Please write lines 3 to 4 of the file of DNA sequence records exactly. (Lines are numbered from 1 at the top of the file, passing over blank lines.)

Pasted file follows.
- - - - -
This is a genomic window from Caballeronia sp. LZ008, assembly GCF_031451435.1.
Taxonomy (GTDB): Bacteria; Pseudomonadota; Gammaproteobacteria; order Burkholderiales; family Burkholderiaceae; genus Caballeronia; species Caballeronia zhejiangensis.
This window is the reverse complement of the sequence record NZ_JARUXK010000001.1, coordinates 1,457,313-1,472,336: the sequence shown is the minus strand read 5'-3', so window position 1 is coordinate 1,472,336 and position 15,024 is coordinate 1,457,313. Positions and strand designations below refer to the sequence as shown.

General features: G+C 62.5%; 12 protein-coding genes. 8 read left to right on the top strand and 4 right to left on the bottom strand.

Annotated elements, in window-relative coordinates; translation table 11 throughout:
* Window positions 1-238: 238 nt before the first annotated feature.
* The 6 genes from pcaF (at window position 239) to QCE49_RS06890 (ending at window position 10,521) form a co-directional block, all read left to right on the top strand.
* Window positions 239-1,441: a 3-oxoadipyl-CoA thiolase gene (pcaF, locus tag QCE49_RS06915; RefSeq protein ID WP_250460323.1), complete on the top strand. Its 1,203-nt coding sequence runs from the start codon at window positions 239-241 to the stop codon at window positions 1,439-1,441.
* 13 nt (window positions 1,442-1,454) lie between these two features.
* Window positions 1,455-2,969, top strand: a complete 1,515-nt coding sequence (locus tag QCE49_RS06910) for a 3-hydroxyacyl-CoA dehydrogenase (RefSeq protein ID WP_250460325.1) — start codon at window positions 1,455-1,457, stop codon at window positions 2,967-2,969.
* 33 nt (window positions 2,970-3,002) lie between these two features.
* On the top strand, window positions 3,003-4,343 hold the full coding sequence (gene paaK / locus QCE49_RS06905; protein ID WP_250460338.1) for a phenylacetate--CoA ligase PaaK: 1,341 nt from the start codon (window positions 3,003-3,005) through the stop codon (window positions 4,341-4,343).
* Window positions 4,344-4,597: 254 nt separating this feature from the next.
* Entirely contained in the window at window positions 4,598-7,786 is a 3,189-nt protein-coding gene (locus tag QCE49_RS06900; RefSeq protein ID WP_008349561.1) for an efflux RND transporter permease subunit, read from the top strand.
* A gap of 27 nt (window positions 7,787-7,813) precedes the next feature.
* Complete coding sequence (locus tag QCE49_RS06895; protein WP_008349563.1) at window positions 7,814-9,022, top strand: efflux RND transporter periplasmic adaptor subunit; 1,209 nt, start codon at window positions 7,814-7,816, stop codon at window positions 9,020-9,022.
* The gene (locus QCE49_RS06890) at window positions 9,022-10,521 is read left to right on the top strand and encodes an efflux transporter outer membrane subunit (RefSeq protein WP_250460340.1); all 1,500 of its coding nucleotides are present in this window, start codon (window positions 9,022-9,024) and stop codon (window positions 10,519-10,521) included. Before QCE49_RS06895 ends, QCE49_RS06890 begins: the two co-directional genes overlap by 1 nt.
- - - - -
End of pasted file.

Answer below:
This window is the reverse complement of the sequence record NZ_JARUXK010000001.1, coordinates 1,457,313-1,472,336: the sequence shown is the minus strand read 5'-3', so window position 1 is coordinate 1,472,336 and position 15,024 is coordinate 1,457,313. Positions and strand designations below refer to the sequence as shown.

General features: G+C 62.5%; 12 protein-coding genes. 8 read left to right on the top strand and 4 right to left on the bottom strand.